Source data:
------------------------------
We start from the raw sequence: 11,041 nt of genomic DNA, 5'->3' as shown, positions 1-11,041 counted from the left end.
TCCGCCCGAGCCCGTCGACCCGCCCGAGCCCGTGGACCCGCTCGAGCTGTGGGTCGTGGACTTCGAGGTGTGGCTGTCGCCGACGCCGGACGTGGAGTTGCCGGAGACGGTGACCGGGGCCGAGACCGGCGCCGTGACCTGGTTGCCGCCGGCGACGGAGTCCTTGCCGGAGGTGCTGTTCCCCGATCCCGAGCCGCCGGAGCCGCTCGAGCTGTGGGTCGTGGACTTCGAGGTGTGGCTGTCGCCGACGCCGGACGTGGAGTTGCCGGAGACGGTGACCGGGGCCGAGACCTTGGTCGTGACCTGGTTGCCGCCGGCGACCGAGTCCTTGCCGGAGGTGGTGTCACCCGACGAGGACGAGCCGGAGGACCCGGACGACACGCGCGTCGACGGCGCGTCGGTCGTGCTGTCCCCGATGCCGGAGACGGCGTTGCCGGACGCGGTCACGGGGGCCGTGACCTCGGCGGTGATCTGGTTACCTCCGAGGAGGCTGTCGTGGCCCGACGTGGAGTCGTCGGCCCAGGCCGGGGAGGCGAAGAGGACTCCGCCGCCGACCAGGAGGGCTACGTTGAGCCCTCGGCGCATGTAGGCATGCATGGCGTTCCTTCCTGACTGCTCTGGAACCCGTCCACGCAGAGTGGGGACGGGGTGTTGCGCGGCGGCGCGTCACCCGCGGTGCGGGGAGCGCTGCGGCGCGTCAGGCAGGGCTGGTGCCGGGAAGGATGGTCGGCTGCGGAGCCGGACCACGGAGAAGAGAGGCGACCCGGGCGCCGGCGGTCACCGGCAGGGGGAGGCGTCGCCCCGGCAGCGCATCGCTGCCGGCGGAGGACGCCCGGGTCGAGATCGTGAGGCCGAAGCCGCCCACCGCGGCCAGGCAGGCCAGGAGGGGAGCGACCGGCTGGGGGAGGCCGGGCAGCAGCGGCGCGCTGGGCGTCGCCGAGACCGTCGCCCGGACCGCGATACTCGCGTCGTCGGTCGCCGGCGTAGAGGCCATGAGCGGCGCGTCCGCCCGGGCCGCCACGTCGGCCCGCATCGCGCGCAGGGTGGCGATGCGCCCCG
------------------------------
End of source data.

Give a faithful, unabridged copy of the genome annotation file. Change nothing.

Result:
We start from the raw sequence: 11,041 nt of genomic DNA, 5'->3' as shown, positions 1-11,041 counted from the left end.
TCCGCCCGAGCCCGTCGACCCGCCCGAGCCCGTGGACCCGCTCGAGCTGTGGGTCGTGGACTTCGAGGTGTGGCTGTCGCCGACGCCGGACGTGGAGTTGCCGGAGACGGTGACCGGGGCCGAGACCGGCGCCGTGACCTGGTTGCCGCCGGCGACGGAGTCCTTGCCGGAGGTGCTGTTCCCCGATCCCGAGCCGCCGGAGCCGCTCGAGCTGTGGGTCGTGGACTTCGAGGTGTGGCTGTCGCCGACGCCGGACGTGGAGTTGCCGGAGACGGTGACCGGGGCCGAGACCTTGGTCGTGACCTGGTTGCCGCCGGCGACCGAGTCCTTGCCGGAGGTGGTGTCACCCGACGAGGACGAGCCGGAGGACCCGGACGACACGCGCGTCGACGGCGCGTCGGTCGTGCTGTCCCCGATGCCGGAGACGGCGTTGCCGGACGCGGTCACGGGGGCCGTGACCTCGGCGGTGATCTGGTTACCTCCGAGGAGGCTGTCGTGGCCCGACGTGGAGTCGTCGGCCCAGGCCGGGGAGGCGAAGAGGACTCCGCCGCCGACCAGGAGGGCTACGTTGAGCCCTCGGCGCATGTAGGCATGCATGGCGTTCCTTCCTGACTGCTCTGGAACCCGTCCACGCAGAGTGGGGACGGGGTGTTGCGCGGCGGCGCGTCACCCGCGGTGCGGGGAGCGCTGCGGCGCGTCAGGCAGGGCTGGTGCCGGGAAGGATGGTCGGCTGCGGAGCCGGACCACGGAGAAGAGAGGCGACCCGGGCGCCGGCGGTCACCGGCAGGGGGAGGCGTCGCCCCGGCAGCGCATCGCTGCCGGCGGAGGACGCCCGGGTCGAGATCGTGAGGCCGAAGCCGCCCACCGCGGCCAGGCAGGCCAGGAGGGGAGCGACCGGCTGGGGGAGGCCGGGCAGCAGCGGCGCGCTGGGCGTCGCCGAGACCGTCGCCCGGACCGCGATACTCGCGTCGTCGGTCGCCGGCGTAGAGGCCATGAGCGGCGCGTCCGCCCGGGCCGCCACGTCGGCCCGCATCGCGCGCAGGGTGGCGATGCGCCCCG